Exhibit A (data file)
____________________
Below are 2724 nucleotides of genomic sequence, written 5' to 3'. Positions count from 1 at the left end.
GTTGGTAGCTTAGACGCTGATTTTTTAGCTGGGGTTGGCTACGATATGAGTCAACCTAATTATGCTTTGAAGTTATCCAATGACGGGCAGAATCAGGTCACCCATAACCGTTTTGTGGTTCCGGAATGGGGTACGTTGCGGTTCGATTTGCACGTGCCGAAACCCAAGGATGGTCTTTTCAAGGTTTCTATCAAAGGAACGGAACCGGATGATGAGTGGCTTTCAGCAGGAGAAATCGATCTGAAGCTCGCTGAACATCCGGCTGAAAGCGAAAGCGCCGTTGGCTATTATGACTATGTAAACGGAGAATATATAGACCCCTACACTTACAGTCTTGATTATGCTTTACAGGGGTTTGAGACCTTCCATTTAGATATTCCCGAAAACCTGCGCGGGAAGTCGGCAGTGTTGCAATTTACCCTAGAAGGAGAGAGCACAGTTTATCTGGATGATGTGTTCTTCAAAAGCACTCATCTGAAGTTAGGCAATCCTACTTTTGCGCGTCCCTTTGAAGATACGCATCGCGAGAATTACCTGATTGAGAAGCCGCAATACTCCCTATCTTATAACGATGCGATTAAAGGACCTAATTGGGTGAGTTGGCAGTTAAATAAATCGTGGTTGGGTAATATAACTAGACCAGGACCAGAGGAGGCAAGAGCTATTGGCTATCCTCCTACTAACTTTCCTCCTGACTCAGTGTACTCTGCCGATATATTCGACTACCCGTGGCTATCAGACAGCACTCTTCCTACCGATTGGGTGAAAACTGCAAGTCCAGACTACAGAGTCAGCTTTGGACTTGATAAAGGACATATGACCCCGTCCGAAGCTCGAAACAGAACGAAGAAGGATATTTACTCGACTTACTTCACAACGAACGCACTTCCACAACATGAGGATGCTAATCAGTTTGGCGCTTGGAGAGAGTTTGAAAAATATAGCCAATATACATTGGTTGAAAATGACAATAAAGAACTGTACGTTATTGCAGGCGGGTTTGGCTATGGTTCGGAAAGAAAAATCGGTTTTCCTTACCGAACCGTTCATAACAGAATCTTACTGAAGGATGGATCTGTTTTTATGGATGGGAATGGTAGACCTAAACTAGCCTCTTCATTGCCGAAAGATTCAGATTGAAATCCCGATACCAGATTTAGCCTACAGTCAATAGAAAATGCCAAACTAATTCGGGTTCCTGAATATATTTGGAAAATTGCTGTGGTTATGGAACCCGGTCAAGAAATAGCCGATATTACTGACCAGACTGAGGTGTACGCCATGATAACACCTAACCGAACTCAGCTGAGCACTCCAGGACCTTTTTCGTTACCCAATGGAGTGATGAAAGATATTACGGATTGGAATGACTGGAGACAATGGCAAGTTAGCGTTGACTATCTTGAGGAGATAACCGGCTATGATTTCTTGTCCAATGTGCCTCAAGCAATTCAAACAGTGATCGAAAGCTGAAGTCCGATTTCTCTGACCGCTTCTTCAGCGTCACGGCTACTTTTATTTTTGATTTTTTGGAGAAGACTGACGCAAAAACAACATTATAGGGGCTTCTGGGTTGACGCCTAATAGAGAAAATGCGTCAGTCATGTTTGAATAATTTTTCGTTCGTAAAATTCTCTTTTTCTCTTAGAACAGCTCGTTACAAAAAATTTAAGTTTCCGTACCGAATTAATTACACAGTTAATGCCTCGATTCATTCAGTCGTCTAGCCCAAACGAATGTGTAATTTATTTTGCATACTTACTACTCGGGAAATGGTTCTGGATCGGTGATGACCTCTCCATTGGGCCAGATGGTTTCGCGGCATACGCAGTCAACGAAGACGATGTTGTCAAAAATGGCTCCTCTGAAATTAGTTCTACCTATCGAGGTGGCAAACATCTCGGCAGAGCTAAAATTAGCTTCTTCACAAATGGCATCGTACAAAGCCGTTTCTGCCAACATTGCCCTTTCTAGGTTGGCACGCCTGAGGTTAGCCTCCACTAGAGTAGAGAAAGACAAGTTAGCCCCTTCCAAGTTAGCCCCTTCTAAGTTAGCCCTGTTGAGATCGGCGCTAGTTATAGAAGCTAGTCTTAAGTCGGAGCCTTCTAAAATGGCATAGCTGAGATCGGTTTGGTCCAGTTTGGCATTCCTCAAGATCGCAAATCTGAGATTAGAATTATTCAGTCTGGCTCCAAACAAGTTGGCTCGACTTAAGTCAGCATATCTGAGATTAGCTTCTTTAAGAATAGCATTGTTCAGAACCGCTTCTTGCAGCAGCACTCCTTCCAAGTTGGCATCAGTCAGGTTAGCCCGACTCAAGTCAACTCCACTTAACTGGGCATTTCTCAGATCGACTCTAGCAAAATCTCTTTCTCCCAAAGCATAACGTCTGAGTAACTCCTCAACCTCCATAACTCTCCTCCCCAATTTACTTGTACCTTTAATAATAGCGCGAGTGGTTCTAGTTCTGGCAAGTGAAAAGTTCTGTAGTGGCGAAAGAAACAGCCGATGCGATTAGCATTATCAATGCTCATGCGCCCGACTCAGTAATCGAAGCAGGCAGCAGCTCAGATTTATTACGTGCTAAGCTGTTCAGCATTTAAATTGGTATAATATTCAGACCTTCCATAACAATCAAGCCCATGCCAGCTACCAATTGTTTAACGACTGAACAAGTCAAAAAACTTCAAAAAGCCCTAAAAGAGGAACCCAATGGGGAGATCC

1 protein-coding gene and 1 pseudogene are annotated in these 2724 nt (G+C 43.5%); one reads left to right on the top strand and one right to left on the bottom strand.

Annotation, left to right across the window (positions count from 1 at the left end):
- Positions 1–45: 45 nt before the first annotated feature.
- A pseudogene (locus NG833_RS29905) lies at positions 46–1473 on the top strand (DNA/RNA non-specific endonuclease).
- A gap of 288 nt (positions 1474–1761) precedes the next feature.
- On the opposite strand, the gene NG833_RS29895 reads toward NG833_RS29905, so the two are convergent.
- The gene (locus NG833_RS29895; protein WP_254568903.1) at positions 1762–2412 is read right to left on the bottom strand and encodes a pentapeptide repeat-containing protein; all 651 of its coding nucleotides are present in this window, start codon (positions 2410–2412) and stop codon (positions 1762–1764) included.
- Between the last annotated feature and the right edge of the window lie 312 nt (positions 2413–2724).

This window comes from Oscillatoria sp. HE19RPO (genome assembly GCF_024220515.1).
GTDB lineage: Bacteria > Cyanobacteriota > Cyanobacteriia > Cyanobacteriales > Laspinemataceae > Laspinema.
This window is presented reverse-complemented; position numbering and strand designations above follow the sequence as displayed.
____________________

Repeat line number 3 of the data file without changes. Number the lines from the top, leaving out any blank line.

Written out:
1 protein-coding gene and 1 pseudogene are annotated in these 2724 nt (G+C 43.5%); one reads left to right on the top strand and one right to left on the bottom strand.